- Allegion is a 2013 spin-off from Ingersoll-Rand that has benefited significantly from the separation.
- As a stand-alone company removed from their former conglomerate parent, the business has received much more attention, particularly in their international segments where margins have flipped from negative to positive.
- Organic revenue growth has compounded at over 5% per year, and when combined with the margin improvement, the bottom line has grown nicely.
- The business is deeply entrenched with customers and has strong brands in niche security access control markets. This all cumulates in a very attractive financial profile and return on invested capital.
Allegion, a former activist-driven spin-off, is a global provider of access control security products and solutions for residential (~25% of revenue) and nonresidential (~75% of revenue) buildings. Their products include keys, locks, locksets, door closers, latches, deadbolts, knobs, monitoring controls, and control systems (such as biometric hand reader systems).
This “Big Company Small Company” spin-off has no pure-play US public company competitors and strong brands. Importantly, they have 30 global brands, including some of the top brands in the industry with many holding the number 1 or number 2 position in their particular category. Homeowners might be familiar with the Schlage brand which is the #1 brand for residential as well as commercial markets in the United States. Additionally, a handful of their brands have a long history with some dating back as far as the early 1900s.
They operate the business through three segments- based on geography. The Americas segment contributes the majority of the revenue and profits for the company and is the crown jewel for the business. Its segment margins are over 3x as wide as either the EMEIA or Asia Pacific segments.
Given the residential and nonresidential end markets, investors might think that it is a highly seasonal business; however, the business is very stable on a quarterly basis with each quarter contributing 23% -26% of the revenue for towards the yearly total.
They have over 10,000 channel partners worldwide through different distributors and retailers, including both home improvement stores as well as specialty showroom outlets. The top 10 customers represent ~25% of sales and no single customer represents 10% or more of total revenues.
When they sell through distributors, it is a technical and more consultative sales process. They work with a combination of end users, security professionals, specification writers, architects, and other building professionals to develop custom-configured solutions for their end-customers. Also, they work with industry associations to help elected officials, architects and builders set safety and security standards within their markets. This allows Allegion to continually bring new products to market to meet the evolving standards.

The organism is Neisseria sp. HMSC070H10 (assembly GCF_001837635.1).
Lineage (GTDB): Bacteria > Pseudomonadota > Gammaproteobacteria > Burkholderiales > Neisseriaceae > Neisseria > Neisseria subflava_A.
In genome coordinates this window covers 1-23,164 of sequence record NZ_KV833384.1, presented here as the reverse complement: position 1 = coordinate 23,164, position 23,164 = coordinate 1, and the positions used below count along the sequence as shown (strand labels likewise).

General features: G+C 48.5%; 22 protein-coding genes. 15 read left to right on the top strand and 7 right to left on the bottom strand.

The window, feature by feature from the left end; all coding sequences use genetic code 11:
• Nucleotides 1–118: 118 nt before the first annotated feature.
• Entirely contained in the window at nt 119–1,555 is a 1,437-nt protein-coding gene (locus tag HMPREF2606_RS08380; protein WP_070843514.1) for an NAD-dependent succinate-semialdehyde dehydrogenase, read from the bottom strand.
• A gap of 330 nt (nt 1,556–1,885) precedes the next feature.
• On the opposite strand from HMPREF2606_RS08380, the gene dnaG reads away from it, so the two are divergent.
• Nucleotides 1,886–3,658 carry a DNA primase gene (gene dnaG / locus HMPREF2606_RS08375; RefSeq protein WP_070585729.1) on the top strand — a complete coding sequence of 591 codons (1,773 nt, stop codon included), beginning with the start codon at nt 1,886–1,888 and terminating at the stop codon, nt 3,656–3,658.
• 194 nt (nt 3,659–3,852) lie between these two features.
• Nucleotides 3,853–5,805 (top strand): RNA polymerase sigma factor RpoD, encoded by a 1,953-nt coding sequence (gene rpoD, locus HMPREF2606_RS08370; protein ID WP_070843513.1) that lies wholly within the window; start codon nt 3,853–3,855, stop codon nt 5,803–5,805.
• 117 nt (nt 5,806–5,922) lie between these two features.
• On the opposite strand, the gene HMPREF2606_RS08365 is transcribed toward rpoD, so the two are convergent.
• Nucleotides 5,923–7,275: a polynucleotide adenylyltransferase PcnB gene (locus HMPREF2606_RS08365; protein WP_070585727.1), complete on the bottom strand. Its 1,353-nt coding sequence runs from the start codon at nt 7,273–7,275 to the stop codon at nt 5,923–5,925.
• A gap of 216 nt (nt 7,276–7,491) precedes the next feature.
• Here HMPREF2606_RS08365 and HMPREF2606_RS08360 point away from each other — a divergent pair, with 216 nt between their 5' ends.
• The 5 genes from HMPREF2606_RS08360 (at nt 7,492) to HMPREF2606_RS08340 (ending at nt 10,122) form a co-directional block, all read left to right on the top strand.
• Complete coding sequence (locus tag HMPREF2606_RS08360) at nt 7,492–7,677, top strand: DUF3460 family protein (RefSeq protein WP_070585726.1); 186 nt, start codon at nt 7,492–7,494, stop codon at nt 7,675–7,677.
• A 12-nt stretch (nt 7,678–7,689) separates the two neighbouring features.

The Electronic Security Access Control market is estimated to be around $2.2 billion in market size and expected to grow 6% – 7% per year over the long-term. On the other hand, the Mechanical Security market (think traditional locks) is a bit slower growth and estimated to be a $21 -$23 billion market with a long-term growth rate of 5% – 6%. Allegion management estimates their overall global market share to be ~10% with their strongest market, the United States, leading the way with ~40% share. Industry research estimates that the Access Control market has been growing faster than other security markets such as Video Surveillance or Intruder Alarms.
The key market drivers are technological advancements, including the deployment of wireless technology in security systems. This encompasses important market adoption of access control as a service (ACaaS), mobile access control, Biometric Reader and Identity Management, and IP network systems. The other key drivers for the market are the health of nonresidential and residential new construction and remodeling markets. These drivers should be supported by global urbanization and increased safety concerns and standards. They layer new product introduction on top of the industry growth to outperform.
Allegion focuses more on the mid-tier and premium products where their primary competitors are Assa Abloy AB, dorma+kaba Group, and to a lesser extent Spectrum Brands and Stanley Black & Decker. The overall market is still quite fragmented and they encounter smaller regional players across all geographic areas. The fragmented market structure reflects regulatory requirements at the local level and more niche customer needs. The industry has historically been pretty disciplined where they can pass through pricing increases to customers to at least keep up with raw material inflation. In fact, they recently announced the largest price increase in the last 15 years and expect competitors to follow.
2013 Spin-Off from Ingersoll Rand
On December 10th, 2012 Ingersoll-Rand completed a strategic review and announced the spin-off of their commercial and residential security business, Allegion, into a new public company. Activist investment firm Trian Partners had a large stake in the company and was pushing for a breakup. The total transaction took about a year to close but ultimately resulted in two separate companies, each with distinct business drivers, margin structures, and returns on capital. Allegion made up about 14% of the total Ingersoll-Rand revenue at the time of the transaction which puts it squarely in our Big Company Small Company spin-off category.